N7512P accident descriptionGo to the Illinois map...
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|Accident date||June 25, 2003|
|Aircraft type||Robinson R44 II|
Near 41.908333 N, -89.803333 W
HISTORY OF FLIGHT
On June 25, 2003, about 0830 central daylight time, a Robinson R44 II helicopter, N7512P, operated by Berg Aviation Inc., was destroyed when it impacted terrain near Coleta, Illinois. The business flight was operating under 14 CFR Part 91. Visual meteorological conditions prevailed at the time of the accident. No flight plan was on file. The pilot and two passengers were fatally injured. The flight originated from a private airfield near Mukwonago, Wisconsin, about 0730, and was en route to Kansas City, Missouri, when it impacted terrain.
A witness saw a helicopter heading in a southwestly direction. She stated:
As I watched the copter lost [altitude]. I thought perhaps it was getting below our light cloud cover. The copter continued to loose altitude. I heard no surge of power. The copter didn't seem to have maneuvering difficulty. It still continued to lose altitude. I noticed the propeller losing speed. The copter appeared to lose half of its [altitude] very quickly. Before the copter actually went down, the blades appeared to stop rotation and then I counted 2 blades. I didn't hear any noise on impact. Nor did I see smoke or flames.
Another witness stated:
... At about 8:30 AM I was standing outside of home heard a plane having trouble coming from [the northeast] heading [southwest] motor seemed to be having trouble. Motor never stopped but took a nose dive in to field. Return to house [and] had [my] wife call 911.
The Whiteside County Sheriff's Department report showed that a 911 call was received at 0832. The helicopter was found in a cornfield at 41 degrees 54.501minutes North latitude and 89 degrees 48.207 minutes West longitude.
The pilot held a student pilot certificate. The back of that certificate showed a flight instructor's endorsement, dated March 15, 2003, to solo a Robinson R44. The certificate stated in bold lettering, "Passenger-Carrying Prohibited." He held a Federal Aviation Administration (FAA) second-class medical certificate issued on March 13, 2003, with no limitations. At the time of that medical, he reported 60 hours total flight time to date and 60 hours in the six months prior to that examination. The medical application asked, "Do you currently use any medication (Prescription or Nonprescription)?" The pilot indicated "No."
The accident helicopter, N7512P, serial number 10046, was a Robinson R44 II, Raven, four-place, two-bladed, single main rotor, single-engine helicopter, with a spring and yield skid type landing gear. The primary structure of its fuselage was welded steel tubing and riveted aluminum sheet. The tailcone was a monocoque structure consisting of an aluminum skin. A Lycoming IO-540-AE1A5, serial number L-28594-48A, engine rated at 205 horsepower, powered the helicopter. The helicopter had a five-minute takeoff rating of 245 horsepower. The helicopter contained a standard airworthiness certificate dated February 4, 2003, and a temporary registration certificate dated March 7, 2003.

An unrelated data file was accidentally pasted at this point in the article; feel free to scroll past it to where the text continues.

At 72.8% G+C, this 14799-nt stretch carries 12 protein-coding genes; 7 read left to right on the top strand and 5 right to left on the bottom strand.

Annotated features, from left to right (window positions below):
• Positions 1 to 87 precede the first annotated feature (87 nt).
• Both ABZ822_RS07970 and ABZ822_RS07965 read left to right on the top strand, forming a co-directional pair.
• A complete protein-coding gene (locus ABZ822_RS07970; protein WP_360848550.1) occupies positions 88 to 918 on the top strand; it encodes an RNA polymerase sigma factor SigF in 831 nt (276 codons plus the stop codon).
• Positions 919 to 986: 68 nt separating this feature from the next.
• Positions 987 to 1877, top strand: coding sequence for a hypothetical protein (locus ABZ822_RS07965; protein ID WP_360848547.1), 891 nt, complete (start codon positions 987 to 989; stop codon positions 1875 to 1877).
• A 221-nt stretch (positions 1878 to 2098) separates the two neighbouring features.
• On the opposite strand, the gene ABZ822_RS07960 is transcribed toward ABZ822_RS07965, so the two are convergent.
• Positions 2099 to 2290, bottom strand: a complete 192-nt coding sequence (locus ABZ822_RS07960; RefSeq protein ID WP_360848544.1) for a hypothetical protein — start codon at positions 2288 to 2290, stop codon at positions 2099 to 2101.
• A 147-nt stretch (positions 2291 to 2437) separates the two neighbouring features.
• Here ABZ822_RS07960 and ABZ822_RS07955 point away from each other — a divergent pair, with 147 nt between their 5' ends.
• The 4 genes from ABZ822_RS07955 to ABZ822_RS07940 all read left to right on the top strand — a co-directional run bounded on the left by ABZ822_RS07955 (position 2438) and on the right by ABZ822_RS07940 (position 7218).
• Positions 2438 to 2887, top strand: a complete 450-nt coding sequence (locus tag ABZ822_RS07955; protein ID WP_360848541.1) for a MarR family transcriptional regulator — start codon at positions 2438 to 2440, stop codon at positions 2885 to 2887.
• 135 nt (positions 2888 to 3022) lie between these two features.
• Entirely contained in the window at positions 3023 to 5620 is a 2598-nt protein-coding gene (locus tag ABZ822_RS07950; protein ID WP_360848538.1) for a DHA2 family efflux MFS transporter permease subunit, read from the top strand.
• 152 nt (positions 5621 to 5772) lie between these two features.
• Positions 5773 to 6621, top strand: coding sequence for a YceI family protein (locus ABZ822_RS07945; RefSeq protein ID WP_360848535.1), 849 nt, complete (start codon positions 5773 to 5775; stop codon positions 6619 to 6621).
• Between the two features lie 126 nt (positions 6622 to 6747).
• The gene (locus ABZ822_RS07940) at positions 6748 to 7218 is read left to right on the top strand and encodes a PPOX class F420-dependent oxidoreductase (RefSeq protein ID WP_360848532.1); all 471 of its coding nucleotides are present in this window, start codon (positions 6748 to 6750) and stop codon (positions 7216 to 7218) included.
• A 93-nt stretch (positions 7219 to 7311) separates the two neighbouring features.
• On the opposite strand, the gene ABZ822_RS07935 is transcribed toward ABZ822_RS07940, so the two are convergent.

At 0835, the Whiteside County Airport-Joseph H. Bittorf Field, located 13.2 nautical miles and 151 true degrees from the accident site, recorded weather was: Wind 200 degrees at 6 knots; visibility 8 statute miles; sky condition clear; temperature 27 degrees C; dew point 18 degrees C; altimeter 29.98 inches of mercury.
WRECKAGE AND IMPACT INFORMATION
An on-scene investigation was conducted. The helicopter was found resting on its left side. The helicopter's heading was about 78 degrees magnetic. The left side of the helicopter cabin was crushed inward. The rotor blades remained attached to the rotor head. The rear landing skid crosstube was detached from fuselage and was found about 21 feet south of the fuselage. The muffler was detached from the engine and was found about 26 feet south of the fuselage. The tail cone was separated aft of the squirrel cage blower. The detached tail cone was found about 23 feet southwest of the fuselage. The left hand side's fuel cap was found lying on the ground about three feet from its filler neck. A semicircular area of vegetation between 15 and 40 feet southwest of the fuselage exhibited blight. The Hobbs meter read 95.8 hours.
The engine was rotated by hand and it produced a thumb compression at five of its six cylinders. The cylinder that did not produce a thumb compression sustained impact damage. The magnetos were removed. One magneto was able to produce spark at all leads when it was rotated by hand. The other magneto sustained impact damage and was retained for further examination. The mechanical fuel pump ejected a blue liquid when manipulated by hand. The electric fuel pump pumped a liquid when an electric current was applied. The fuel distribution valve contained a liquid consistent with avgas. The fuel servo contained a blue liquid and a sample of it was retained for testing. Both fuel tanks were ruptured. Engine control continuity was established from the cockpit to the engine. Flight control continuity was traced from the cockpit to the main and tail rotor blades. The main and tail rotor gearboxes fully rotated when turned by hand. No pre-impact anomalies were detected with the helicopter or its engine.